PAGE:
United States District Court, D. South Carolina, Columbia Division
OPINION AND ORDER
CAMERON MCGOWAN CURRIE Senior United States District Judge.
this action, Plaintiff Selena Sumter ("Plaintiff")
seeks recovery from her former employer, Jenny Craig, Inc.
("JCI"), for alleged employment discrimination
based on her race, pursuant to 42 U.S.C. § 2000e, et
seq.; for discrimination based on her age, pursuant to
29 U.S.C. § 621, and for defamation. ECF. No. 1,
Attachment 1. She also asserts a claim of civil conspiracy
against Tamara Draut ("Draut"), Krystian Ellisor
("Ellisor"), and Josephine Lenartz
("Lenartz"), collectively, the "Individual
Defendants." Id. The matter is before the court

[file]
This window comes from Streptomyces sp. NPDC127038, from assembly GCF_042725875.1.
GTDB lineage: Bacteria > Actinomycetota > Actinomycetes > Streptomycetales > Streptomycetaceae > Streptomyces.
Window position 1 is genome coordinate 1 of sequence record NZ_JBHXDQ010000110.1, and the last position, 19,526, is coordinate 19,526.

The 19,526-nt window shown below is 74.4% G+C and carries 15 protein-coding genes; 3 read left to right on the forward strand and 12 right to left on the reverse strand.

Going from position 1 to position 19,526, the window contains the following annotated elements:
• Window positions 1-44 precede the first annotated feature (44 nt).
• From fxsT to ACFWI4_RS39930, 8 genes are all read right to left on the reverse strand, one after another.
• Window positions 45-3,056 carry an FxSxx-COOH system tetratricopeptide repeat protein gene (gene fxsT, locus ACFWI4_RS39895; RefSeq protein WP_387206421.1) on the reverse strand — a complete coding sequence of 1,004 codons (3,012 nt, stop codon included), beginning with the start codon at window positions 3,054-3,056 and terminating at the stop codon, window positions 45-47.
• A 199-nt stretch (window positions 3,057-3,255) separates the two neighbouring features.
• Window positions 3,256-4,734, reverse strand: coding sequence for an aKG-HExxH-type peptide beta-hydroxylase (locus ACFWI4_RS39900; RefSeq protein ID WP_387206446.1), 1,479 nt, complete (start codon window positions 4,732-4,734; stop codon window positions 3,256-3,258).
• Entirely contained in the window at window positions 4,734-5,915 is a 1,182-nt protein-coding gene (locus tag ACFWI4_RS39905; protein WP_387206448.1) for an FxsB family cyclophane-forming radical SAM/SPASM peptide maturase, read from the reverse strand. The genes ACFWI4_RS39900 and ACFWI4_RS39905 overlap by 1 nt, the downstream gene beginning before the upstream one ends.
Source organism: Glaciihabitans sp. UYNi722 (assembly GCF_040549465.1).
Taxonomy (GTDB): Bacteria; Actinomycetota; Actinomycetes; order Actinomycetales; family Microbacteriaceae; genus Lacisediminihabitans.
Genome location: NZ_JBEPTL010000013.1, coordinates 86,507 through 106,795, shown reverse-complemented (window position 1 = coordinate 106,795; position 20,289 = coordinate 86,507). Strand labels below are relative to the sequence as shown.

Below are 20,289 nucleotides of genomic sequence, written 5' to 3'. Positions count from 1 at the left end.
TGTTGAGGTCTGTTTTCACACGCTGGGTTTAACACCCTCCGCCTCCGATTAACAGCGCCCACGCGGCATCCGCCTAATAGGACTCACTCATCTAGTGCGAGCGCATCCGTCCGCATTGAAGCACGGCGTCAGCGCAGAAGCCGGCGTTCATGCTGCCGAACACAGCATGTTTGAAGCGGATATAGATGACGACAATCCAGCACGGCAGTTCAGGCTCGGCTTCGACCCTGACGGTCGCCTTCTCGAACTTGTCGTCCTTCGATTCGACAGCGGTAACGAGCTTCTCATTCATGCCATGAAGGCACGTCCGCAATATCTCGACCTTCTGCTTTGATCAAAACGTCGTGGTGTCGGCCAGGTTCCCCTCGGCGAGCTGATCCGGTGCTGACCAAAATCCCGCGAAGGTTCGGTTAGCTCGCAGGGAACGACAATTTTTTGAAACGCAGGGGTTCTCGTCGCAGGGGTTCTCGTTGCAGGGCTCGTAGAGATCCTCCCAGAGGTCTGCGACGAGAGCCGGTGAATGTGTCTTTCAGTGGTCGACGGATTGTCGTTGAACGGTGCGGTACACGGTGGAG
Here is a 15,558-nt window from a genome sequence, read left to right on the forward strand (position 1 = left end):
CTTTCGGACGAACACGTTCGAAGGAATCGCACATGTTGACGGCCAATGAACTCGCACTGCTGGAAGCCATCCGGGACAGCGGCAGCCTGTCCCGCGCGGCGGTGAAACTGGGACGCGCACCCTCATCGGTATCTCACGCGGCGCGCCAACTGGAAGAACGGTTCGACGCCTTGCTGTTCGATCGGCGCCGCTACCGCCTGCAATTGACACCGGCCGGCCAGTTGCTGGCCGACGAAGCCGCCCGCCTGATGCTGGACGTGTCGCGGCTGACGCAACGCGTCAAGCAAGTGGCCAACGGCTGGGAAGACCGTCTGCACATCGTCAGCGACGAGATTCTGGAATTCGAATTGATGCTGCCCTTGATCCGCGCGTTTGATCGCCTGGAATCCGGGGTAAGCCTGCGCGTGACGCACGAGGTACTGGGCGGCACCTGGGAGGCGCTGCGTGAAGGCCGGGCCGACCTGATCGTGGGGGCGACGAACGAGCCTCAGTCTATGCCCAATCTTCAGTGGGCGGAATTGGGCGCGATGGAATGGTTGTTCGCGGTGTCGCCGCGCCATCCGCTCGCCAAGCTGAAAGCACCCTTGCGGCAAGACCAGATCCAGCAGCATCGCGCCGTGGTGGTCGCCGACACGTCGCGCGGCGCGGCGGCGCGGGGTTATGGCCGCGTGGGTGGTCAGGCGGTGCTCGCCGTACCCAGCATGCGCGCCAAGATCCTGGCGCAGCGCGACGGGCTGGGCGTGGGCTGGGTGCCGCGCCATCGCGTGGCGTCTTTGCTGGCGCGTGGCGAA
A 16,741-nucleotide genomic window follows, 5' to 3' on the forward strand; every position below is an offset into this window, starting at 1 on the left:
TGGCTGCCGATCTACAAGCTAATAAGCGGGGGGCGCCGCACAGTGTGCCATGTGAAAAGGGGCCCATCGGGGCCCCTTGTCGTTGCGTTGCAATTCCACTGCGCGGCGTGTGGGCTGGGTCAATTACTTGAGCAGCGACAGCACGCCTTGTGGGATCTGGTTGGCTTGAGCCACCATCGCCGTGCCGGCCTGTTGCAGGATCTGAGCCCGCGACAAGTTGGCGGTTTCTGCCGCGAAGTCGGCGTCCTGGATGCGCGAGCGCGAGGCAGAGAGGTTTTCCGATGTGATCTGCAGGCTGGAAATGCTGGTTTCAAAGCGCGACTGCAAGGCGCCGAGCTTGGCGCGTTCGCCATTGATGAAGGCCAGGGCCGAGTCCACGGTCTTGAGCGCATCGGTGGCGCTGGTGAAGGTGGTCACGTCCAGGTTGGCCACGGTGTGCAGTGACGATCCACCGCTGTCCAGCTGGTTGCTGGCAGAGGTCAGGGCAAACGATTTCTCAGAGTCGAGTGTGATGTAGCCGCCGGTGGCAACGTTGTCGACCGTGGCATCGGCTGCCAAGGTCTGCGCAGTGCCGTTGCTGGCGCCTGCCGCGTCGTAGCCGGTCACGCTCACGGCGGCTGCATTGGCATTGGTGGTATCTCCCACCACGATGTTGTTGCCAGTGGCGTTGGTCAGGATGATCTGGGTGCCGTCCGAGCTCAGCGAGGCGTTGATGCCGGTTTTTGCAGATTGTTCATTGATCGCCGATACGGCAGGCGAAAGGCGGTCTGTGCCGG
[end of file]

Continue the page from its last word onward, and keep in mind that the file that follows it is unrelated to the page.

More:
on Defendants' Motion for Summary Judgment, filed
December 16, 2015. ECF No. 22. Plaintiff filed her response
in opposition on January 4, 2016. ECF No. 24. Defendants
filed a reply on January 11, 2016. ECF No. 25.
accordance with 28 U.S.C. § 636(b) and Local Civil Rule
73.02 (B)(2)(g), D.S.C., this matter was referred to United
States Magistrate Judge Shiva V. Hodges for pre-trial
proceedings and a Report and Recommendation
("Report"). On March 23, 2016, the Magistrate Judge
issued a Report recommending that Defendant's motion for
summary judgment be granted. ECF No. 30. The Magistrate Judge
advised the parties of the procedures and requirements for
filing objections to the Report and the serious consequences
if they failed to do so. Plaintiff was granted an extension
of time to file objections to the Report (ECF No. 38), and
filed her objections on April 25, 2016. ECF No. 39.
Defendants filed a reply on May 9, 2016. ECF No. 40. This
matter is now ripe for resolution.
Magistrate Judge makes only a recommendation to this court.
The recommendation has no presumptive weight, and the
responsibility to make a final determination remains with the
court. Mathews v. Weber, 423 U.S. 261 (1976). The
court is charged with making a de novo determination